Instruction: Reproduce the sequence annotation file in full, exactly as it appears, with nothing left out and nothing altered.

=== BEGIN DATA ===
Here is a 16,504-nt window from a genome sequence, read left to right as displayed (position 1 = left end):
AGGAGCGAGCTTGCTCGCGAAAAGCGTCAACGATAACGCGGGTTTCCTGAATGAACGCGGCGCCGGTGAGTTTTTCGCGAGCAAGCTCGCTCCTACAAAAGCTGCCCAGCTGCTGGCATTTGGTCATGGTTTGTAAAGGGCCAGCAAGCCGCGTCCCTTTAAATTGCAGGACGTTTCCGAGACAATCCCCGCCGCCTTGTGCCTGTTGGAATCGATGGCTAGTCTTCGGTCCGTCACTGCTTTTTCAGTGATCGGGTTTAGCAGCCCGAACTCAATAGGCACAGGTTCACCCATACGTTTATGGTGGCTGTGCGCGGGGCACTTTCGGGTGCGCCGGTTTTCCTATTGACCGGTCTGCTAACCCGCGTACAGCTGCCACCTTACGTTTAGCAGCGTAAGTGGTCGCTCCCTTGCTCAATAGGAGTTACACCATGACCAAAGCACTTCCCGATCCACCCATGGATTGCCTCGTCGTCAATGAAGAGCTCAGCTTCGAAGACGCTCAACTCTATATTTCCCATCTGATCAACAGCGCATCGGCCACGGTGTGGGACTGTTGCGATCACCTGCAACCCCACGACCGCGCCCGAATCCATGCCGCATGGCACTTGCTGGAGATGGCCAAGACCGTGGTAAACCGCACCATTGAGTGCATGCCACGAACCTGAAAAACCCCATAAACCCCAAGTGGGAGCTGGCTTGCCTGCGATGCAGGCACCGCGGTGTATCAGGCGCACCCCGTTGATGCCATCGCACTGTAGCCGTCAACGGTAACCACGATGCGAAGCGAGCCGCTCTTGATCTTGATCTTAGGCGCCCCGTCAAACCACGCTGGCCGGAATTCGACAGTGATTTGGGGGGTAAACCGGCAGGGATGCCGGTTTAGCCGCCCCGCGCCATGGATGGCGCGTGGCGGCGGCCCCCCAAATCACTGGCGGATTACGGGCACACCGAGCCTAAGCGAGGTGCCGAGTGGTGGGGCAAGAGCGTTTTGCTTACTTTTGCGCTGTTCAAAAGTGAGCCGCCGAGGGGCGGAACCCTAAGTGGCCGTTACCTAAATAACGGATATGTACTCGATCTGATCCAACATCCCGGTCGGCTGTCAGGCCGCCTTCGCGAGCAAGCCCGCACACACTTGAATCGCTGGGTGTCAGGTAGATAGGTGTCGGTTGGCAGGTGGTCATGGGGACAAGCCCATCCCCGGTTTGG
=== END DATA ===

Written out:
Here is a 16,504-nt window from a genome sequence, read left to right as displayed (position 1 = left end):
AGGAGCGAGCTTGCTCGCGAAAAGCGTCAACGATAACGCGGGTTTCCTGAATGAACGCGGCGCCGGTGAGTTTTTCGCGAGCAAGCTCGCTCCTACAAAAGCTGCCCAGCTGCTGGCATTTGGTCATGGTTTGTAAAGGGCCAGCAAGCCGCGTCCCTTTAAATTGCAGGACGTTTCCGAGACAATCCCCGCCGCCTTGTGCCTGTTGGAATCGATGGCTAGTCTTCGGTCCGTCACTGCTTTTTCAGTGATCGGGTTTAGCAGCCCGAACTCAATAGGCACAGGTTCACCCATACGTTTATGGTGGCTGTGCGCGGGGCACTTTCGGGTGCGCCGGTTTTCCTATTGACCGGTCTGCTAACCCGCGTACAGCTGCCACCTTACGTTTAGCAGCGTAAGTGGTCGCTCCCTTGCTCAATAGGAGTTACACCATGACCAAAGCACTTCCCGATCCACCCATGGATTGCCTCGTCGTCAATGAAGAGCTCAGCTTCGAAGACGCTCAACTCTATATTTCCCATCTGATCAACAGCGCATCGGCCACGGTGTGGGACTGTTGCGATCACCTGCAACCCCACGACCGCGCCCGAATCCATGCCGCATGGCACTTGCTGGAGATGGCCAAGACCGTGGTAAACCGCACCATTGAGTGCATGCCACGAACCTGAAAAACCCCATAAACCCCAAGTGGGAGCTGGCTTGCCTGCGATGCAGGCACCGCGGTGTATCAGGCGCACCCCGTTGATGCCATCGCACTGTAGCCGTCAACGGTAACCACGATGCGAAGCGAGCCGCTCTTGATCTTGATCTTAGGCGCCCCGTCAAACCACGCTGGCCGGAATTCGACAGTGATTTGGGGGGTAAACCGGCAGGGATGCCGGTTTAGCCGCCCCGCGCCATGGATGGCGCGTGGCGGCGGCCCCCCAAATCACTGGCGGATTACGGGCACACCGAGCCTAAGCGAGGTGCCGAGTGGTGGGGCAAGAGCGTTTTGCTTACTTTTGCGCTGTTCAAAAGTGAGCCGCCGAGGGGCGGAACCCTAAGTGGCCGTTACCTAAATAACGGATATGTACTCGATCTGATCCAACATCCCGGTCGGCTGTCAGGCCGCCTTCGCGAGCAAGCCCGCACACACTTGAATCGCTGGGTGTCAGGTAGATAGGTGTCGGTTGGCAGGTGGTCATGGGGACAAGCCCATCCCCGGTTTGG